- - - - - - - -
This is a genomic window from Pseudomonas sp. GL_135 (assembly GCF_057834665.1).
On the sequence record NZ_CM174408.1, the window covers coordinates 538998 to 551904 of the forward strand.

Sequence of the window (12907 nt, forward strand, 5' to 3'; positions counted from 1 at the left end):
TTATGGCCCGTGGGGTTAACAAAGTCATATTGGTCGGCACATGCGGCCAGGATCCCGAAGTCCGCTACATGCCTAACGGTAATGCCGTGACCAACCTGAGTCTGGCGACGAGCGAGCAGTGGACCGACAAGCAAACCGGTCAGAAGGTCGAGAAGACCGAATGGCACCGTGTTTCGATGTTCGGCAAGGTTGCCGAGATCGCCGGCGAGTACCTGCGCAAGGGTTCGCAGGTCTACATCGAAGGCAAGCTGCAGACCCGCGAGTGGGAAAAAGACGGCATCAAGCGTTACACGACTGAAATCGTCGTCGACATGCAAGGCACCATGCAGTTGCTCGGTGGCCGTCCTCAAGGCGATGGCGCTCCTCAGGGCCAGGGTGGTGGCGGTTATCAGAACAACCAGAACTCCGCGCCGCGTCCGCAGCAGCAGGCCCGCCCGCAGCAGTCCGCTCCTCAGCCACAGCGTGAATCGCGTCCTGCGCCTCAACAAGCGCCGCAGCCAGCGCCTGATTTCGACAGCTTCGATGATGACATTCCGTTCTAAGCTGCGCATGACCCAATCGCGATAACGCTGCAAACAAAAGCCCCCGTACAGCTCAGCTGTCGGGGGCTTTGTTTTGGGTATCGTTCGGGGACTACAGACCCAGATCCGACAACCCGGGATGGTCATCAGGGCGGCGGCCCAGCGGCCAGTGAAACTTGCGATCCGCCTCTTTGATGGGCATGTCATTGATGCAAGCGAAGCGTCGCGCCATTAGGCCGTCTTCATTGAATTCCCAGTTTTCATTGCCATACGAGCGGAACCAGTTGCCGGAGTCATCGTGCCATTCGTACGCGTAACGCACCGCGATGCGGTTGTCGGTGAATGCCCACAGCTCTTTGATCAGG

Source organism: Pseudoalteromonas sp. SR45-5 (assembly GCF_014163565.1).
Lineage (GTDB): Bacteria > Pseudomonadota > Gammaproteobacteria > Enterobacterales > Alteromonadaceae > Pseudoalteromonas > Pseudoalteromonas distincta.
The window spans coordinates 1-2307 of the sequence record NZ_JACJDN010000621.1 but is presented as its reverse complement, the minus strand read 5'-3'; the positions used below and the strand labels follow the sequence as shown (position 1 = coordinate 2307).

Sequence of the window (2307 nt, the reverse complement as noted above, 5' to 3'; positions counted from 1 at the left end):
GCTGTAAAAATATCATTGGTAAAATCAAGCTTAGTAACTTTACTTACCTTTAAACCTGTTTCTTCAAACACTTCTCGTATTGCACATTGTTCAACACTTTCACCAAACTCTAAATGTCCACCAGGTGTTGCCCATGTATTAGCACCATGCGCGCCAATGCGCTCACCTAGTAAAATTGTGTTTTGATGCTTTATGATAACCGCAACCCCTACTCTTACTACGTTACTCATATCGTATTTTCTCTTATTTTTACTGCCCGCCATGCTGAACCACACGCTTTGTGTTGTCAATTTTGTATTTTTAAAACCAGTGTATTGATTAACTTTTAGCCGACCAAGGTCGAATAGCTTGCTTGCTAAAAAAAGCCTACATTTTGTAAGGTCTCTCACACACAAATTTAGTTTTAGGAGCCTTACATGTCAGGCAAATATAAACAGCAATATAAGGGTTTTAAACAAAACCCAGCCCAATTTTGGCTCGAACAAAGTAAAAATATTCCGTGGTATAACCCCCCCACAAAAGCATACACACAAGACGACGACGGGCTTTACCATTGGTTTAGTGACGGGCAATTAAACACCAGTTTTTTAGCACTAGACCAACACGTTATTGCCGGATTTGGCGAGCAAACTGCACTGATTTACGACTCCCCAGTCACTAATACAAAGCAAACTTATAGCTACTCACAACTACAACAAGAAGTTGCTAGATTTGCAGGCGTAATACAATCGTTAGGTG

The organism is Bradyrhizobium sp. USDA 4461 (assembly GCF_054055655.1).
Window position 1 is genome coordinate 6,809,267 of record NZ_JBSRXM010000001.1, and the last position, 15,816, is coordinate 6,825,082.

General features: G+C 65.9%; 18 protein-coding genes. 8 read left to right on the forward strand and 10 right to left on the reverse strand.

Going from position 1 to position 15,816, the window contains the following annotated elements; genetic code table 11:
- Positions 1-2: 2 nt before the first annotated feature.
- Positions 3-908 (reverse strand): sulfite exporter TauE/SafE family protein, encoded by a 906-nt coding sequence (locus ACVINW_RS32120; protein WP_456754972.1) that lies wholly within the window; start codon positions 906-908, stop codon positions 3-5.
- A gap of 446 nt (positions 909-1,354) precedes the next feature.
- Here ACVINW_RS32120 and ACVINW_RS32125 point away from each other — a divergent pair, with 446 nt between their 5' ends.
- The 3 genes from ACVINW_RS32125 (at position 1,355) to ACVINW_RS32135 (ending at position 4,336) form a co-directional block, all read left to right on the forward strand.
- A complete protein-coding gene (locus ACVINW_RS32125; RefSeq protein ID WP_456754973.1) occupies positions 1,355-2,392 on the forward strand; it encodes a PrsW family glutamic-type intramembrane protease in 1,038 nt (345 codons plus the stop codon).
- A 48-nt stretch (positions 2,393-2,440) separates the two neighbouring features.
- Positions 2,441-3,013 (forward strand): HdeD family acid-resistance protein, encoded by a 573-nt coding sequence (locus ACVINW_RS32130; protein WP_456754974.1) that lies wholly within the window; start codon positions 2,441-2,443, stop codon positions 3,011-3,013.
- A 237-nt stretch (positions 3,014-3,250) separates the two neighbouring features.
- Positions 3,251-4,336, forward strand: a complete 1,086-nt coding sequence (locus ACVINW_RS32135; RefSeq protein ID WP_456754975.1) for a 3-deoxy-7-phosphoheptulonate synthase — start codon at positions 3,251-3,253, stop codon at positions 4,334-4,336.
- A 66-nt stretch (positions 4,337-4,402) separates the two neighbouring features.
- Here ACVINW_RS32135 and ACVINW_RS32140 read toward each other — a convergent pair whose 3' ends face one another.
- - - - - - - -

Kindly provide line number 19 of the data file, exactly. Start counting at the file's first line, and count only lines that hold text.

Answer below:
- A complete protein-coding gene (locus ACVINW_RS32125; RefSeq protein ID WP_456754973.1) occupies positions 1,355-2,392 on the forward strand; it encodes a PrsW family glutamic-type intramembrane protease in 1,038 nt (345 codons plus the stop codon).